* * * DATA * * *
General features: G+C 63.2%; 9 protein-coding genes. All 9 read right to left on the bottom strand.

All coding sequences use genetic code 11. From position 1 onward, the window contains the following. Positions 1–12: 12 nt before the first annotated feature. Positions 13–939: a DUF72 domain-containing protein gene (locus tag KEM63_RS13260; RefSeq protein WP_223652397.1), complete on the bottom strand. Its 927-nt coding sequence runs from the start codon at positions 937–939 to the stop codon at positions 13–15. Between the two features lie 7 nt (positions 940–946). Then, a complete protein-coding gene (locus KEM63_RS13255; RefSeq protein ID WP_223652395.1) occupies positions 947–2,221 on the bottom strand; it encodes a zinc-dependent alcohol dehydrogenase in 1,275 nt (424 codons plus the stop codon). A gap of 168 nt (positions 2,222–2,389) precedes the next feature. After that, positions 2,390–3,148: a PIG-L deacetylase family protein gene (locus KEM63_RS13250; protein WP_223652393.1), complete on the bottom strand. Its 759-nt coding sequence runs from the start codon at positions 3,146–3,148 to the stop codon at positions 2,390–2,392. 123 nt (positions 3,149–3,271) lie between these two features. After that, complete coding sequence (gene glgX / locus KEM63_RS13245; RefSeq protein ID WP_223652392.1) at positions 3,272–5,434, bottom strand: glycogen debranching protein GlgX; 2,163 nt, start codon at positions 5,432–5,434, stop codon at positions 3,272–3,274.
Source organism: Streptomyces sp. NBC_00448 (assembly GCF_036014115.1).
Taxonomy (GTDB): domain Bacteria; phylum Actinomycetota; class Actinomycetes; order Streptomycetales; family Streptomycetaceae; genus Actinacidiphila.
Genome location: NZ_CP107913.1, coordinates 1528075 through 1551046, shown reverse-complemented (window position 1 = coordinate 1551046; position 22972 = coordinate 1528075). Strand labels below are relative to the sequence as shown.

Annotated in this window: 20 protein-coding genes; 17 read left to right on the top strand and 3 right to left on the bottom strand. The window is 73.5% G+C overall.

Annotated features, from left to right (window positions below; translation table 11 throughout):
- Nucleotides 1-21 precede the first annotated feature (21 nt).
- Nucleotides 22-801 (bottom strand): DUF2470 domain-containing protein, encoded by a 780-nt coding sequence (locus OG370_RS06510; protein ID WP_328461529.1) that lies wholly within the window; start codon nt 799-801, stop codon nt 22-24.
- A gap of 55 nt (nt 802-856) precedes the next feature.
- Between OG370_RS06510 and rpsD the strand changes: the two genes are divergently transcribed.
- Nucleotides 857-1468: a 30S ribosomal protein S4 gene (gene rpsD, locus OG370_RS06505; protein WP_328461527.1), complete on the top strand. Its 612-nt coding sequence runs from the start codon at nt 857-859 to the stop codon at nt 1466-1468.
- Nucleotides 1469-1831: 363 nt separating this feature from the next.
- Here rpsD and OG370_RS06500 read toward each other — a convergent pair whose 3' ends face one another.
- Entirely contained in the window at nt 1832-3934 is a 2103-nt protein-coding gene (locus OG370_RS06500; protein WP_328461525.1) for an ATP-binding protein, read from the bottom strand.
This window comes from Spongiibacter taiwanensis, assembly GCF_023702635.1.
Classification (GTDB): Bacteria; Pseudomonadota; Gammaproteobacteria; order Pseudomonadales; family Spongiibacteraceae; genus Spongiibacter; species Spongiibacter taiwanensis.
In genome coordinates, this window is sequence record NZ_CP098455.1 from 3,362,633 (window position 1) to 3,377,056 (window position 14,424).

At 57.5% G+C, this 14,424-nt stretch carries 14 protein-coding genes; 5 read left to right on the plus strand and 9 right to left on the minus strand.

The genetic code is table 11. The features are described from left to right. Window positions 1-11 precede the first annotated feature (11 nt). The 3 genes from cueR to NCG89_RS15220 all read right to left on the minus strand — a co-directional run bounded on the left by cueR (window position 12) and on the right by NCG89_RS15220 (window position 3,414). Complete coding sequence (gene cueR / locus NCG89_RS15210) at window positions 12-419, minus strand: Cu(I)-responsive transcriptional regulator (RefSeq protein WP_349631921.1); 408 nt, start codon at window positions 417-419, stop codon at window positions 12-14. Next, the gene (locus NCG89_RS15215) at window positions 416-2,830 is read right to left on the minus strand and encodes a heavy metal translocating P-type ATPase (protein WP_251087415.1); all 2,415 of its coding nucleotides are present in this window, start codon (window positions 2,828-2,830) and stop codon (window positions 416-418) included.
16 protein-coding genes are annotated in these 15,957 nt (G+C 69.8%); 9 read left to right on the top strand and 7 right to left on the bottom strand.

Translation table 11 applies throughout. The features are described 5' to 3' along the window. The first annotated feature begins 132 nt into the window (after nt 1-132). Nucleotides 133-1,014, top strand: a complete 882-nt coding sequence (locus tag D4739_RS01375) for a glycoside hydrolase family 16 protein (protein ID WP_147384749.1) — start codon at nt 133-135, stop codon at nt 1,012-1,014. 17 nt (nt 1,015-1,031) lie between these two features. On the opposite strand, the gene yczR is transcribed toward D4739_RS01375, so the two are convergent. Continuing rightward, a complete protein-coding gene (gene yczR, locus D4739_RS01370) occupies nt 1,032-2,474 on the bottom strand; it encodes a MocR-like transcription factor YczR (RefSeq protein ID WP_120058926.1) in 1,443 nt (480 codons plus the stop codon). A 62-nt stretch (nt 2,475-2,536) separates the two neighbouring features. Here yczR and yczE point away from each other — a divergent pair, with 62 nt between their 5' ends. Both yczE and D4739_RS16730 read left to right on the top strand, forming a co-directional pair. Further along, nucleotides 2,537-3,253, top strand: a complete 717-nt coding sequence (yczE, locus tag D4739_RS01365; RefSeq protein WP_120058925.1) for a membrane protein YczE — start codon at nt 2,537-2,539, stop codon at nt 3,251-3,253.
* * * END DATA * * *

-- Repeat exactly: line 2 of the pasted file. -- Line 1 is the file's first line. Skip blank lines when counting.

All coding sequences use genetic code 11. From position 1 onward, the window contains the following. Positions 1–12: 12 nt before the first annotated feature. Positions 13–939: a DUF72 domain-containing protein gene (locus tag KEM63_RS13260; RefSeq protein WP_223652397.1), complete on the bottom strand. Its 927-nt coding sequence runs from the start codon at positions 937–939 to the stop codon at positions 13–15. Between the two features lie 7 nt (positions 940–946). Then, a complete protein-coding gene (locus KEM63_RS13255; RefSeq protein ID WP_223652395.1) occupies positions 947–2,221 on the bottom strand; it encodes a zinc-dependent alcohol dehydrogenase in 1,275 nt (424 codons plus the stop codon). A gap of 168 nt (positions 2,222–2,389) precedes the next feature. After that, positions 2,390–3,148: a PIG-L deacetylase family protein gene (locus KEM63_RS13250; protein WP_223652393.1), complete on the bottom strand. Its 759-nt coding sequence runs from the start codon at positions 3,146–3,148 to the stop codon at positions 2,390–2,392. 123 nt (positions 3,149–3,271) lie between these two features. After that, complete coding sequence (gene glgX / locus KEM63_RS13245; RefSeq protein ID WP_223652392.1) at positions 3,272–5,434, bottom strand: glycogen debranching protein GlgX; 2,163 nt, start codon at positions 5,432–5,434, stop codon at positions 3,272–3,274.